EC2 Network Performance Cheat Sheet

EC2 Network Performance Cheat Sheet

What is the maximum network throughput of your EC2 instance? The answer to this question is key to choosing the type of an instance or defining monitoring alerts on network throughput. Unfortunately, you will only find very vague information about the networking capabilities of EC2 instances within AWS’s service description and documentation. That is why I run a network performance benchmark for almost all EC2 instance types within the last few days. The results are compiled into the following cheat sheet.

https://cloudonaut.io/ec2-network-performance-cheat-sheet/

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Aurora Serverless MySQL Generally Available

You may have heard of Amazon Aurora, a custom built MySQL and PostgreSQL compatible database born and built in the cloud. You may have also heard of serverless, which allows you to build and run applications and services without thinking about instances. These are two pieces of the growing AWS technology story that we’re really excited to be working on. Last year, at AWS re:Invent we announced a preview of a new capability for Aurora called Aurora Serverless. Today, I’m pleased to announce that Aurora Serverless for Aurora MySQL is generally available. Aurora Serverless is on-demand, auto-scaling, serverless Aurora. You don’t have to think about instances or scaling and you pay only for what you use.

This paradigm is great for applications with unpredictable load or infrequent demand. In production, you can save on costs by adjusting to scale based on actual load, in extremely granular increments – matching your demand curve almost perfectly. In development, you can save on costs by automatically pausing the cluster (scale to zero!) when it’s not in use. I’m excited to show you how this all works so let’s look at how we launch a Serverless Aurora cluster.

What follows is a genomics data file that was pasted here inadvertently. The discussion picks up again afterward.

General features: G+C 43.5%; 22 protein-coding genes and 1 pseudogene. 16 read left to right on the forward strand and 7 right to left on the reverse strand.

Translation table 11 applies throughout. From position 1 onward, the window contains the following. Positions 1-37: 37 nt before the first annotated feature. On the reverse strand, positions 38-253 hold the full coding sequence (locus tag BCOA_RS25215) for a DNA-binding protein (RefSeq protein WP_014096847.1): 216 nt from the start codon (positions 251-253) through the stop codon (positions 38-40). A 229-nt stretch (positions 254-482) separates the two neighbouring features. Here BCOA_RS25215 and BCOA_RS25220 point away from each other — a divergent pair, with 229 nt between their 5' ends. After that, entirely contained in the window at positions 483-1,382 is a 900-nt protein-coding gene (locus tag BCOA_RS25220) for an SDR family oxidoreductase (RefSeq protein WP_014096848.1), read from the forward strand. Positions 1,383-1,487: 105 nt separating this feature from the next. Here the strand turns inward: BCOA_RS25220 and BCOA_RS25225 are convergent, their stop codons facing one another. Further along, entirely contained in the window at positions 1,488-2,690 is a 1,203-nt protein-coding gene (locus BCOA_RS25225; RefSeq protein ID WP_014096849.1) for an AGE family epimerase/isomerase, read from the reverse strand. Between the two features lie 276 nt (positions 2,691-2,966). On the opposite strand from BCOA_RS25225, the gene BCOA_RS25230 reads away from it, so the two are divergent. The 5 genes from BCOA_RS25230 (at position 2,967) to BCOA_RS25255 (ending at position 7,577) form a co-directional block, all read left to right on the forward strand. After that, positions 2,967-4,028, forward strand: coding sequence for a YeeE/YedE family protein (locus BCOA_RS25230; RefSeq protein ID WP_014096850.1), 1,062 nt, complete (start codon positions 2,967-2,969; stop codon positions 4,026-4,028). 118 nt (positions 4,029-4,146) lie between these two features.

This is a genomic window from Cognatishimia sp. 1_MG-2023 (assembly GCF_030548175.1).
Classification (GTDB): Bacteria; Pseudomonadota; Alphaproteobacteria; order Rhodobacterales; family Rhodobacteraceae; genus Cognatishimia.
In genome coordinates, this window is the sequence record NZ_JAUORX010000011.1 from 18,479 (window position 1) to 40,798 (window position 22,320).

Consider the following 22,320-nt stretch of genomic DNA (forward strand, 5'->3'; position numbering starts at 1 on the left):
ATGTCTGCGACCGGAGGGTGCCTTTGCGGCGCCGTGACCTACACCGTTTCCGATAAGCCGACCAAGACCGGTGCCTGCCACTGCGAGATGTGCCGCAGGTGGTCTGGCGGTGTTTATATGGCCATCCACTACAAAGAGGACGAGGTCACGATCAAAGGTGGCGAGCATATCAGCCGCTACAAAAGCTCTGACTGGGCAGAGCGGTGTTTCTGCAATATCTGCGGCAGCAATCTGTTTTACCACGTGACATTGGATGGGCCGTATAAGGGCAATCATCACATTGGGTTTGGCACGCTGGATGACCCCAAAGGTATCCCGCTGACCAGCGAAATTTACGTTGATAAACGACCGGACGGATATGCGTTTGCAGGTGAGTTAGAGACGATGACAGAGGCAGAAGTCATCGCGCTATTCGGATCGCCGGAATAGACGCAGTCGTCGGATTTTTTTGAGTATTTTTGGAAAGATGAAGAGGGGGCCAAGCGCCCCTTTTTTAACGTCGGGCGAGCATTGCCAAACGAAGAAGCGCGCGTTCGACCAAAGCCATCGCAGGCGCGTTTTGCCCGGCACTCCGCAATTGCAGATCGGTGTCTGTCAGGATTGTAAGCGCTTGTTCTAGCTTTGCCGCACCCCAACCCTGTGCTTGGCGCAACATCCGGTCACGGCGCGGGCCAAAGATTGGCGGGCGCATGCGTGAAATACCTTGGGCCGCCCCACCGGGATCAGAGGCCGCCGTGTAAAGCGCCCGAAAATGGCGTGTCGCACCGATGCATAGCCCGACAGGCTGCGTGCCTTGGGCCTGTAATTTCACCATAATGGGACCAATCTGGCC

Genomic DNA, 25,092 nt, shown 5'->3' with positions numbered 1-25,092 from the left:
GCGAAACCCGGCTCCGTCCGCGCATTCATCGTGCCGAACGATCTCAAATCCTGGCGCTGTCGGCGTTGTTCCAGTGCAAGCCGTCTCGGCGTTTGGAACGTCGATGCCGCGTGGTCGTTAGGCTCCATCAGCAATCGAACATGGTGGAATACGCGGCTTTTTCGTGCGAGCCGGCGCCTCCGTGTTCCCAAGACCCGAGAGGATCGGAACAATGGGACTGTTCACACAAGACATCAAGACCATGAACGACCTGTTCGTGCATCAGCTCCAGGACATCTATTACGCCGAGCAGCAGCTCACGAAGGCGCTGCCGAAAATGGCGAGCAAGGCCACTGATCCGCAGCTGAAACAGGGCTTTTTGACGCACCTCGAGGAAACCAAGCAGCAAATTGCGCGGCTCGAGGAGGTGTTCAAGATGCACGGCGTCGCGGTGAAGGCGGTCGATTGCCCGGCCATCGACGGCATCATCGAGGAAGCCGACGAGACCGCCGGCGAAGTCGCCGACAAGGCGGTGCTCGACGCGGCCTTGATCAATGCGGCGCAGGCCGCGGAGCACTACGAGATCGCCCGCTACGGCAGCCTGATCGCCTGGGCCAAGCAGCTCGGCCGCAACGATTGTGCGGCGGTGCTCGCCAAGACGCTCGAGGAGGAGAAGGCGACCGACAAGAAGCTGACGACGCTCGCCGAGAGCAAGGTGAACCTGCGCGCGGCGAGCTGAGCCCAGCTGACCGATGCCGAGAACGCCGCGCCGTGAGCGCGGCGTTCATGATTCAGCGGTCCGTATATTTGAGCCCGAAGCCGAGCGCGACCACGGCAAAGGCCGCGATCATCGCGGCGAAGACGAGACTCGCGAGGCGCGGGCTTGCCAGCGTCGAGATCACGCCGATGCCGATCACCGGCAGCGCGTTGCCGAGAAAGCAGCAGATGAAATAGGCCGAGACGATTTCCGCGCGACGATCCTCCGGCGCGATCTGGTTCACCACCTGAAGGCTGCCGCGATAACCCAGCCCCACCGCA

https://aws.amazon.com/blogs/aws/aurora-serverless-ga/

Why Discord is Sticking with React Native

Being one of the first apps built with React Native, we were excited to share our first year journey using React Native back in 2016.

Looking back at the past three years, React Native has proven to be extremely successful at Discord and helped drive our iOS user adoption from zero to millions!

More specifically, React Native has allowed us to reap the benefits of quickly leveraging reusable code across platforms, as well as develop a small and mighty team.

Meanwhile, we’ve learned to adapt to its inevitable pain points without sacrificing overall productivity.

https://blog.discordapp.com/why-discord-is-sticking-with-react-native-ccc34be0d427

Primer on Python Decorators

In this introductory tutorial, we’ll look at what decorators are and how to create and use them. Decorators provide a simple syntax for calling higher-order functions.

By definition, a decorator is a function that takes another function and extends the behavior of the latter function without explicitly modifying it.

Sounds confusing—but it’s really not, especially after we go over a number of examples. You can find all the examples from this article here.